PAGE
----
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Melinda Messenger ends her 14-year marriage
12:10pm Thursday 17th January 2013 in News
SWINDON’S Melinda Messenger has spoken out about the end of her 14-year marriage and readjusting to life as a single mum.
The TV presenter and former glamour model, who grew up in the town but now lives near Reading, split from husband Wayne Roberts in November.
The couple have three children – Morgan, 12, Flynn, 10 and Evie, eight.
Melinda said: “I feel I’ve had three lifetimes’ worth of experiences already, and they’ve all enriched me, although some of them have been tough.
“But I’m a fighter and I never give up.
“You have these ideas that relationships should last forever and in an ideal world, wouldn’t that be lovely? But the reality is that they last for as long as they’re meant to last.
“Wayne and I had 18 years together and I think we were very lucky to have that.
“Our break-up was more about growing apart than anything else. Now we have a really good friendship, he’s totally supportive and involved with the children and it’s working fine.”
Melinda, who returned to Swindon in 2011 to open the £1.6m redevelopment of the Breast Centre at the GWH, has battled depression during her career but is now focusing on how she can help others with similar problems and is currently training to be a psychotherapist.
“I had post-natal depression after having Flynn and then suffered with it much more severely after Evie,” said the 41-year-old.
“Like most people, I'd always suffered from low moods on occasion but they took a turn for the worse after that.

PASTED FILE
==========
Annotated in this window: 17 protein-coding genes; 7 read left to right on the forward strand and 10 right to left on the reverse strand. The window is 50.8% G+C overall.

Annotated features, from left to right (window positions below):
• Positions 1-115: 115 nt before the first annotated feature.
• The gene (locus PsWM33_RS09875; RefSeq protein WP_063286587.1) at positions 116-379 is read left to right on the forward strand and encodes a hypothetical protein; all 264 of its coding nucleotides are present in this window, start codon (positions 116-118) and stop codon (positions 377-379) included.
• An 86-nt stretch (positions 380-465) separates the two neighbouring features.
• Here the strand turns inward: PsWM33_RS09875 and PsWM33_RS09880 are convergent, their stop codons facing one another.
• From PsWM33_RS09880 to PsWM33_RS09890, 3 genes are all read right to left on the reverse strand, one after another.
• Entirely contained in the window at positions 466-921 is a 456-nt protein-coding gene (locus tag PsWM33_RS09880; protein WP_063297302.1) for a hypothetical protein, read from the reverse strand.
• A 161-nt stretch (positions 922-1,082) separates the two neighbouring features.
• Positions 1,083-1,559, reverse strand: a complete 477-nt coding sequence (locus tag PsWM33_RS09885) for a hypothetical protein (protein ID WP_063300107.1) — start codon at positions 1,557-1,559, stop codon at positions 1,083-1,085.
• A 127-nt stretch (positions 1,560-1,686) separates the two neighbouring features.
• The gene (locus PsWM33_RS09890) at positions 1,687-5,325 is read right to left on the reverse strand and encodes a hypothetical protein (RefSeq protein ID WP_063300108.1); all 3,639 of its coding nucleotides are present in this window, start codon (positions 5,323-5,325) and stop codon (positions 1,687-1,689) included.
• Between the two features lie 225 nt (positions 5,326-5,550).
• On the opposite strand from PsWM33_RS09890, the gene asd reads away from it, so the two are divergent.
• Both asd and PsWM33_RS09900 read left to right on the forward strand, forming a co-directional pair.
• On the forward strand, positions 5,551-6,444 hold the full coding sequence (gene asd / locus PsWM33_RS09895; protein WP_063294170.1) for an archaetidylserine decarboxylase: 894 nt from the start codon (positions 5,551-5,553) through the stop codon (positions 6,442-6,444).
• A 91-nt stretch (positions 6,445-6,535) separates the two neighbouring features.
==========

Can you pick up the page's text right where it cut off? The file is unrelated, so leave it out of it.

“There's often a misconception that if you have a fantastic job, then you have no reason to be depressed.
“Often, however, the more successful someone is, the more prone they are to depression, with increased pressure and expectations placed upon them, and usually less time to themselves.
“Over the years, I've been to the darkest places of my soul, but thankfully that's behind me now.
"Personally, I've never wanted to take anti-depressants because I think they can end up being nothing more than a sticking plaster which can only numb the issue rather than solve it.
“My depression was like a beautiful gift inside a thorny box. Getting into the box tore me to shreds but inside was a gift that I would never give up - it helped me to find me and discover what is real and what isn't.
“I feel very frustrated when people are made to feel somehow less than everyone else if they suffer mental illness.
“I think there are amazing opportunities for growth and transformation during those processes, even though at the time they can be extremely painful and difficult.
“My experiences have certainly helped me relate and feel empathy with those who are suffering difficulties.
“I feel blessed that I can look forward to my life constantly changing, new opportunities, and guiding my kids into adulthood.”